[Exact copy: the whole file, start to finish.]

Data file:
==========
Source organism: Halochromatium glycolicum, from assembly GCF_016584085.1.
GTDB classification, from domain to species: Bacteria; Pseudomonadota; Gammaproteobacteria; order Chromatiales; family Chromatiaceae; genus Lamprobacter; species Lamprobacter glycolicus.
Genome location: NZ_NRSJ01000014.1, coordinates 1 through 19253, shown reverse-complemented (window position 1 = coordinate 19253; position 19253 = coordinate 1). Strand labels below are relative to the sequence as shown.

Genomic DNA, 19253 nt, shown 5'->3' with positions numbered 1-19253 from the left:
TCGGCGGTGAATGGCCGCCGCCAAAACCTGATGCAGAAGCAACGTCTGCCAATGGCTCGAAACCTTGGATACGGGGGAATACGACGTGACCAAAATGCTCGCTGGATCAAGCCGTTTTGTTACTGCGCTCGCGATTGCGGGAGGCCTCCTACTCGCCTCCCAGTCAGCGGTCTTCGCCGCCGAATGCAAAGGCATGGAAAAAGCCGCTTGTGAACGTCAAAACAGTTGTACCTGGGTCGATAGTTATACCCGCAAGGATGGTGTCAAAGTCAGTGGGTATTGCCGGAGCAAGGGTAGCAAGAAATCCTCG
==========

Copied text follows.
Source organism: Halochromatium glycolicum, from assembly GCF_016584085.1.
GTDB classification, from domain to species: Bacteria; Pseudomonadota; Gammaproteobacteria; order Chromatiales; family Chromatiaceae; genus Lamprobacter; species Lamprobacter glycolicus.
Genome location: NZ_NRSJ01000014.1, coordinates 1 through 19253, shown reverse-complemented (window position 1 = coordinate 19253; position 19253 = coordinate 1). Strand labels below are relative to the sequence as shown.

Genomic DNA, 19253 nt, shown 5'->3' with positions numbered 1-19253 from the left:
TCGGCGGTGAATGGCCGCCGCCAAAACCTGATGCAGAAGCAACGTCTGCCAATGGCTCGAAACCTTGGATACGGGGGAATACGACGTGACCAAAATGCTCGCTGGATCAAGCCGTTTTGTTACTGCGCTCGCGATTGCGGGAGGCCTCCTACTCGCCTCCCAGTCAGCGGTCTTCGCCGCCGAATGCAAAGGCATGGAAAAAGCCGCTTGTGAACGTCAAAACAGTTGTACCTGGGTCGATAGTTATACCCGCAAGGATGGTGTCAAAGTCAGTGGGTATTGCCGGAGCAAGGGTAGCAAGAAATCCTCG